Maine voters approve Medicaid expansion

Greg Nash

Maine voters on Tuesday decided to expand Medicaid to cover more low-income adults, becoming the first state to do so through a referendum.

Support for the ballot measure was up by more than 18 points with 64 percent of precincts reporting about 10 p.m. when it was called by NBC affiliate WCSH and The Associated Press.

The results in Maine, one of 19 states that rejected Medicaid expansion under the Affordable Care Act, comes as other Republican-led states like Utah and Idaho eye similar ballot measures.


Advocates of Medicaid expansion in Maine successfully petitioned the state to include a question on this year’s ballot following several failed legislative efforts to expand the program.

Gov. Paul LePage (R) vetoed five bills passed by the state’s legislature, arguing that it would be disastrous for the state’s economy.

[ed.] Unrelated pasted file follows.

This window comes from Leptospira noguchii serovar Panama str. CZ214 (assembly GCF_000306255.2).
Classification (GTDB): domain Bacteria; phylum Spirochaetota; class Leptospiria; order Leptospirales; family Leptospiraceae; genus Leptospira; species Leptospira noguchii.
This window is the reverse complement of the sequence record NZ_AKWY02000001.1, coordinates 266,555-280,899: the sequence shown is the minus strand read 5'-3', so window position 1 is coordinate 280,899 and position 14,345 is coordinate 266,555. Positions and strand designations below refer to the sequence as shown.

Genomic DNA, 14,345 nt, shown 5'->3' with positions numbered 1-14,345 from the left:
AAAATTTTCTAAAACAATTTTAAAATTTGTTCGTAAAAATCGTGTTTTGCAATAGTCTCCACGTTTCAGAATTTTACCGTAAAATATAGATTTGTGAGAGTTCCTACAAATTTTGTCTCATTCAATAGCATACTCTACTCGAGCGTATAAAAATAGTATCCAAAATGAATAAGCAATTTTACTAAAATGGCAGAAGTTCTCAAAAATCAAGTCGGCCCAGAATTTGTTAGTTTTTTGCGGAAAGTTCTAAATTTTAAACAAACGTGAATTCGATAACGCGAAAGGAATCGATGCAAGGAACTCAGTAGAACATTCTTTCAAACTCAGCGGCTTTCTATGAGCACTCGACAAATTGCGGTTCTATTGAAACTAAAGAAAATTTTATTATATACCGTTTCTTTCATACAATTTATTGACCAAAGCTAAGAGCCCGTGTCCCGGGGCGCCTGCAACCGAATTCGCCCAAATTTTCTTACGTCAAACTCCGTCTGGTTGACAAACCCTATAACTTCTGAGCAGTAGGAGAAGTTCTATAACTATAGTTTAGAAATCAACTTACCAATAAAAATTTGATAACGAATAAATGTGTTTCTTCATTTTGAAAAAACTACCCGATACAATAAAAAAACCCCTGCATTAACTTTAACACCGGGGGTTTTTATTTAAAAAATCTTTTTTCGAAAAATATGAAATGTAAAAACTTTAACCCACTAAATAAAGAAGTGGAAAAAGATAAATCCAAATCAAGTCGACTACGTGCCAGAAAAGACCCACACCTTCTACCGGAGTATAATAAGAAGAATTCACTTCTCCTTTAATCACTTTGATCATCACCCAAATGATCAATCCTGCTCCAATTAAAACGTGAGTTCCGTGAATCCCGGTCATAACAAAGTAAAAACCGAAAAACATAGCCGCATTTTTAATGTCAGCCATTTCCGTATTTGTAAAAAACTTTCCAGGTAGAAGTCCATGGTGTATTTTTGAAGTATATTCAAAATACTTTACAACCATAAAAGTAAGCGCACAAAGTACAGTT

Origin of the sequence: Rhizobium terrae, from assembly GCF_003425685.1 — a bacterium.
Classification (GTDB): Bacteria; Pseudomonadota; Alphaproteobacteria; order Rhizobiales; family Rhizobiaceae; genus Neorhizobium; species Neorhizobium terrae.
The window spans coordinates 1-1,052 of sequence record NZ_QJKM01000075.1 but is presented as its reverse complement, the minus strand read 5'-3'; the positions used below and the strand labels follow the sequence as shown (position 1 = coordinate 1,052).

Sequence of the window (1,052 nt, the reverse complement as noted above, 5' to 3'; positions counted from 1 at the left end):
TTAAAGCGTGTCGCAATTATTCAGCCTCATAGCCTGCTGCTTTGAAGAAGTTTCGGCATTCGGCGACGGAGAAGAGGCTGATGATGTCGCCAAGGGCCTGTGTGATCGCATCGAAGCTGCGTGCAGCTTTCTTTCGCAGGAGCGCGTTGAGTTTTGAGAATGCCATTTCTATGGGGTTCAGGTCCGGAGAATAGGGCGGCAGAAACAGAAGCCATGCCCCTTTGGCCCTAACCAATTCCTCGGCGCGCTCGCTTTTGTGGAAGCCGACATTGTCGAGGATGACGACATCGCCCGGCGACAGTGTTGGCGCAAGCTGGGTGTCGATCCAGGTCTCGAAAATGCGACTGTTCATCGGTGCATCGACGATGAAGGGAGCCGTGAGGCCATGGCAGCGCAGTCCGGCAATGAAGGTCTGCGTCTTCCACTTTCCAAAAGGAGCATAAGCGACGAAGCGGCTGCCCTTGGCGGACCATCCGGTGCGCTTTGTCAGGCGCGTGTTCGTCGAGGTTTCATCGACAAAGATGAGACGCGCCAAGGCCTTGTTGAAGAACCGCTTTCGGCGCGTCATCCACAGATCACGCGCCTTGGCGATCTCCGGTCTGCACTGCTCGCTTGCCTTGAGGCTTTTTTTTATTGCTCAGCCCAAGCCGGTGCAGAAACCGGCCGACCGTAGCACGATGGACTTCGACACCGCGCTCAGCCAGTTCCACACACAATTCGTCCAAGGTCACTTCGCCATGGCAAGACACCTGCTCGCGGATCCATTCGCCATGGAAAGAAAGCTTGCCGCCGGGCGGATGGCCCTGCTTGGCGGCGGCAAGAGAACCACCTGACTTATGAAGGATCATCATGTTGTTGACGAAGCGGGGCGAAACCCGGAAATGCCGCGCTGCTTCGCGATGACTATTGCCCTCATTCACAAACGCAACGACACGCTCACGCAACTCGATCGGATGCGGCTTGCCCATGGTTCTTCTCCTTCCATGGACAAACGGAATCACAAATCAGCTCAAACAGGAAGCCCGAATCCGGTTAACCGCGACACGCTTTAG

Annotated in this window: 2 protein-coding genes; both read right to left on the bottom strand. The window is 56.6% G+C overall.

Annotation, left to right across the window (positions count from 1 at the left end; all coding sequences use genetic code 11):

About 80,000 Maine residents living below 133 percent of the federal poverty line will now be eligible for the state’s Medicaid program, according to the state.

The national battle over Medicaid expansion began in 2012 when the Supreme Court ruled that an ObamaCare provision requiring all states to expand Medicaid was unconstitutional.

Instead, states were given the option to expand their programs, and to date, 31 states and Washington, D.C., have done so, with the federal government picking up most of the cost.

But a number of mostly red states, including Maine, have held out, arguing the federal government shouldn’t be picking up the tab to cover childless, “able-bodied” adults who could get insurance elsewhere.


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